There are all kinds of Dow Jones components making new highs or very close to new highs in this stock market, and in my opinion, a lot of these companies aren’t expensively priced at all.
The Walt Disney Company (NYSE/DIS) has done tremendously well over the last year, moving significantly higher in price with a small dividend yield of just over one percent. This stock hit a low last October of just under $30.00 a share; now it’s at $50.00. The stock’s current price-to-earnings ratio is 17, and Wall Street analysts have been increasing their earnings outlook on the company across the board, this year and next.
Another Dow Jones component doing great on the stock market is Wal-Mart Stores, Inc. (NYSE/WMT), which currently trades around 16 times earnings, and the stock just hit a new record high of $75.00 a share, breaking out of a $60.00 trading range since the beginning of the year and $52.00 a share since last September. Wal-Mart seems to trade like this on the stock market. The shares sit and consolidate, sometimes for years; then they break out big time and hit a new record high. Earnings stay steady, and so does the share price, until the company surprises to the upside and things take off again. This Dow Jones component has been really hot lately.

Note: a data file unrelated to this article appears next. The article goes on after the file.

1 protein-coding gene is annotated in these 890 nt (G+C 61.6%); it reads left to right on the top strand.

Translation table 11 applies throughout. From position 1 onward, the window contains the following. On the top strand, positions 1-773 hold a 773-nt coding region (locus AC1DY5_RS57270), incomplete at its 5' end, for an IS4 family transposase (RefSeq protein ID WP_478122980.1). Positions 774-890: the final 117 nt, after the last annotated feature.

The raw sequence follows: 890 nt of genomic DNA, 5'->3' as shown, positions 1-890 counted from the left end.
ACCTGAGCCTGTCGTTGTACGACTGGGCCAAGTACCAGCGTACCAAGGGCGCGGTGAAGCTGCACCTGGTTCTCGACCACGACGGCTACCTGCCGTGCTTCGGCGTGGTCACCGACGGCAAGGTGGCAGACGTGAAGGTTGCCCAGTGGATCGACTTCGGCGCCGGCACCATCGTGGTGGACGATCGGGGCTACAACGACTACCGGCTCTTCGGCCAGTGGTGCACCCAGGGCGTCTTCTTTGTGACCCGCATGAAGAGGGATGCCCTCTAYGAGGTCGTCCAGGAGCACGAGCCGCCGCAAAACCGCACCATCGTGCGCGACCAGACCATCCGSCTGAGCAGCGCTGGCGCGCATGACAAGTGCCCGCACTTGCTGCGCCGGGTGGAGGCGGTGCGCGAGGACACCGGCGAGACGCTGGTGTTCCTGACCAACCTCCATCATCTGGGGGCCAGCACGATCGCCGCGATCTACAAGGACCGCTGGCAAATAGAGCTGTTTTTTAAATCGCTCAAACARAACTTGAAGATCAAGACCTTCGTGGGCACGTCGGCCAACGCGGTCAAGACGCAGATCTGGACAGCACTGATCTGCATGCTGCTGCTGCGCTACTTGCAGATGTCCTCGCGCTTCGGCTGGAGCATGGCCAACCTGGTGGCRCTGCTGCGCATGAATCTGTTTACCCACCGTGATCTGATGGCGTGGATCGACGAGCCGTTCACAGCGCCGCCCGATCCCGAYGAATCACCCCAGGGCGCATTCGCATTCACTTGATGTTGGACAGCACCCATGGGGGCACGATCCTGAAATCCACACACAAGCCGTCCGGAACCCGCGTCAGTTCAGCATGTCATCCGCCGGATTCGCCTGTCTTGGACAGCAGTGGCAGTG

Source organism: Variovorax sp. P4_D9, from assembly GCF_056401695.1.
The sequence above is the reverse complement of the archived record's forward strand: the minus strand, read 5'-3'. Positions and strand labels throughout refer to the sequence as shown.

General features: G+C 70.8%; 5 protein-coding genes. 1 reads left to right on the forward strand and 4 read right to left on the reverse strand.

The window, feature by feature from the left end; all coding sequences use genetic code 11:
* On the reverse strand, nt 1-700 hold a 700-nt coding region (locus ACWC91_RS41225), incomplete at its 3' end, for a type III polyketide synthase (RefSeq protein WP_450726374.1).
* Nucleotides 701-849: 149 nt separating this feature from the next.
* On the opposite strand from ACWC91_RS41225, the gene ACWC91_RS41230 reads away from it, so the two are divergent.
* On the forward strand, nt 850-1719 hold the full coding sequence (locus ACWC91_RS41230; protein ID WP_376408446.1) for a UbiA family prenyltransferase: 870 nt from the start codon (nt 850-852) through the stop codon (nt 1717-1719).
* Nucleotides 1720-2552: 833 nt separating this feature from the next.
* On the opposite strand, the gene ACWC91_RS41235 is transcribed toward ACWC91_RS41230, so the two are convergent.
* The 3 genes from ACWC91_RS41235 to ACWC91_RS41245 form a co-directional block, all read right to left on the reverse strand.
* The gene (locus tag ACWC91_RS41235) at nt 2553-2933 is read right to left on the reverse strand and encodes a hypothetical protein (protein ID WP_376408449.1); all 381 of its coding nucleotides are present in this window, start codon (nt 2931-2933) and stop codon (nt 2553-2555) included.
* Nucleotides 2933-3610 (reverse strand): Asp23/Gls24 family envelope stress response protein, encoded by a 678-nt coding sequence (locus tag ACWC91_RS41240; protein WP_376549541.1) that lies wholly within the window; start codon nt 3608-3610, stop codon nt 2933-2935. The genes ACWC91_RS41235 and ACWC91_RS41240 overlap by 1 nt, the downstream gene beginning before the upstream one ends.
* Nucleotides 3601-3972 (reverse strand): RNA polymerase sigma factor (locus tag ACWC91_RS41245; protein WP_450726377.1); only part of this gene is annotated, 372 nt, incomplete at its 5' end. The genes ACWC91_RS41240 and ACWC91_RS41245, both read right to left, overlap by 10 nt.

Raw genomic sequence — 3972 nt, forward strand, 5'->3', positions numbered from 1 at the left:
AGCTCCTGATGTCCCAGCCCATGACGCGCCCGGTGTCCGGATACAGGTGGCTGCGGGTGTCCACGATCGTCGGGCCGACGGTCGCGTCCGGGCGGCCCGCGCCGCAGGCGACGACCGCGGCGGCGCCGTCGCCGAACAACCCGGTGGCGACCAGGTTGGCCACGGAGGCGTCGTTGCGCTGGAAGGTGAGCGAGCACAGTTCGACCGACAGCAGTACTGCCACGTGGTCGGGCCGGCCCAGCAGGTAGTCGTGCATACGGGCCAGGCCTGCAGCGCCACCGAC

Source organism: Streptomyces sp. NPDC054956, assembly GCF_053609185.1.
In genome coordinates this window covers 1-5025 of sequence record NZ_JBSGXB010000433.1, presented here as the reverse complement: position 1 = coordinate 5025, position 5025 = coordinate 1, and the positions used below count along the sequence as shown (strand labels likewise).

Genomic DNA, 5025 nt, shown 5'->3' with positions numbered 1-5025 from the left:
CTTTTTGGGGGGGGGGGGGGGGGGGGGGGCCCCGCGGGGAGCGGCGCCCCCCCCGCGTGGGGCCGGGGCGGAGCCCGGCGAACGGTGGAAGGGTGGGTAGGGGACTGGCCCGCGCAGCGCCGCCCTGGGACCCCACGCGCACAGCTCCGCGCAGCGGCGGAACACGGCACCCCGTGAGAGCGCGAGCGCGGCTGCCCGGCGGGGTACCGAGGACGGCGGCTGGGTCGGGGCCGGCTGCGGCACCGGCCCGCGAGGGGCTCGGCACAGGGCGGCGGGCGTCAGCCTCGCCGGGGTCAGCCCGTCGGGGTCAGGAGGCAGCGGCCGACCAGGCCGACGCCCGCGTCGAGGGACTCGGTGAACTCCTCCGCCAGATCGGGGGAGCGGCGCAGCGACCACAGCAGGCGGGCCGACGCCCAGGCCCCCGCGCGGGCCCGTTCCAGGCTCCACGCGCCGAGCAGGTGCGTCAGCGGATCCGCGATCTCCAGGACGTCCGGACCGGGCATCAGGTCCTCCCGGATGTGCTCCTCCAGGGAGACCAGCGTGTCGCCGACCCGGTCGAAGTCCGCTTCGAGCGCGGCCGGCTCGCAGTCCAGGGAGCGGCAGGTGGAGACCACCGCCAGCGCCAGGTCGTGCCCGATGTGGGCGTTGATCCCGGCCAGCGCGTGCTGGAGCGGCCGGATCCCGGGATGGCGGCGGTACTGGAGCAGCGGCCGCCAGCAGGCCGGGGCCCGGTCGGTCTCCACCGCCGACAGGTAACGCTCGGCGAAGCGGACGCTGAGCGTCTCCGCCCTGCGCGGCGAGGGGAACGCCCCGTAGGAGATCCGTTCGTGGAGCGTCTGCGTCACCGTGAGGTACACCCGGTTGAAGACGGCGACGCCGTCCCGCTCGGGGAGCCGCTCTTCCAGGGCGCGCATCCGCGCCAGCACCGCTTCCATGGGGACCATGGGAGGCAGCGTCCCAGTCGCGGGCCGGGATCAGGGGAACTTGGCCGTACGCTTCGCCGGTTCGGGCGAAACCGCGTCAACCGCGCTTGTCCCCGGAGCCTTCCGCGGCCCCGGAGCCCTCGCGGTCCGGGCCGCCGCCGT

There are several Dow Jones component laggards, and they aren’t surprising. Cisco Systems, Inc. (NASDAQ/CSCO), Bank of America Corporation (NYSE/BAC), Alcoa, Inc. (NYSE/AA), and Hewlett-Packard Company (NYSE/HPQ) are very reasonably priced on the stock market, but they have their own corporate issues. For the most part though, most Dow Jones components are doing well and so is the Dow Jones Industrial Average, as institutional investors crave yield and security in a stock market without a definable trend.
Even though Wall Street’s earnings outlook for the third quarter and bottom half of the year has come down significantly, I would say the majority of Dow Jones components have seen their earnings estimates increased recently. This is why it’s so important in a slow to no growth economy to own big, brand-name, dividend stocks that have the global power to maintain their earnings. (See Stock Market Leaders Producing Solid Earnings Reports.)
Smaller companies can’t compete with large-cap Dow Jones components in times like these, and this is why I expect the Dow Jones Industrial Average to keep doing well.
As I’ve written before, the stock market today is holding up incredibly well, considering all the investment risk in the world. I find it encouraging that so many Dow Jones components are doing well and are still reasonably priced on the stock market. As usual, the stock market is leading the economy.